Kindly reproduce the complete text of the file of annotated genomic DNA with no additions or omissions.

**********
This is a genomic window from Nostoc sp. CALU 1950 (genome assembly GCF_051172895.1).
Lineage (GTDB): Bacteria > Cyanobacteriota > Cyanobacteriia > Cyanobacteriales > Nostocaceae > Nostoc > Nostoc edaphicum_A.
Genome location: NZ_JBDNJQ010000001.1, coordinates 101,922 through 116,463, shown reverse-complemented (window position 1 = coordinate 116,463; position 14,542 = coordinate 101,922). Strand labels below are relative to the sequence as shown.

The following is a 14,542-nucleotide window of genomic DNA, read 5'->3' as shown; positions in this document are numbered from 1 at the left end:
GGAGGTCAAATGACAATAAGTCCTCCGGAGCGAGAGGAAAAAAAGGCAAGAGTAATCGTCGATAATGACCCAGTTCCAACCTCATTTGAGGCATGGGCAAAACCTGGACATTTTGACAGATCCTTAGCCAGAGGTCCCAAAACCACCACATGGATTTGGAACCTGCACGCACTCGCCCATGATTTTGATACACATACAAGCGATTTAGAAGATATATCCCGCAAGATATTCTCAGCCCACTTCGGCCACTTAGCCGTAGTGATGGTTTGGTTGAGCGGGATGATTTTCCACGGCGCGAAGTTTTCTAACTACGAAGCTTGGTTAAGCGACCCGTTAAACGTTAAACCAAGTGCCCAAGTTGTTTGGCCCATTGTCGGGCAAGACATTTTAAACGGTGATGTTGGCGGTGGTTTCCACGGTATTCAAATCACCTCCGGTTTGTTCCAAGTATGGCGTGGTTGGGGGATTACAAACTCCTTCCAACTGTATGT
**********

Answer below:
This is a genomic window from Nostoc sp. CALU 1950 (genome assembly GCF_051172895.1).
Lineage (GTDB): Bacteria > Cyanobacteriota > Cyanobacteriia > Cyanobacteriales > Nostocaceae > Nostoc > Nostoc edaphicum_A.
Genome location: NZ_JBDNJQ010000001.1, coordinates 101,922 through 116,463, shown reverse-complemented (window position 1 = coordinate 116,463; position 14,542 = coordinate 101,922). Strand labels below are relative to the sequence as shown.

The following is a 14,542-nucleotide window of genomic DNA, read 5'->3' as shown; positions in this document are numbered from 1 at the left end:
GGAGGTCAAATGACAATAAGTCCTCCGGAGCGAGAGGAAAAAAAGGCAAGAGTAATCGTCGATAATGACCCAGTTCCAACCTCATTTGAGGCATGGGCAAAACCTGGACATTTTGACAGATCCTTAGCCAGAGGTCCCAAAACCACCACATGGATTTGGAACCTGCACGCACTCGCCCATGATTTTGATACACATACAAGCGATTTAGAAGATATATCCCGCAAGATATTCTCAGCCCACTTCGGCCACTTAGCCGTAGTGATGGTTTGGTTGAGCGGGATGATTTTCCACGGCGCGAAGTTTTCTAACTACGAAGCTTGGTTAAGCGACCCGTTAAACGTTAAACCAAGTGCCCAAGTTGTTTGGCCCATTGTCGGGCAAGACATTTTAAACGGTGATGTTGGCGGTGGTTTCCACGGTATTCAAATCACCTCCGGTTTGTTCCAAGTATGGCGTGGTTGGGGGATTACAAACTCCTTCCAACTGTATGT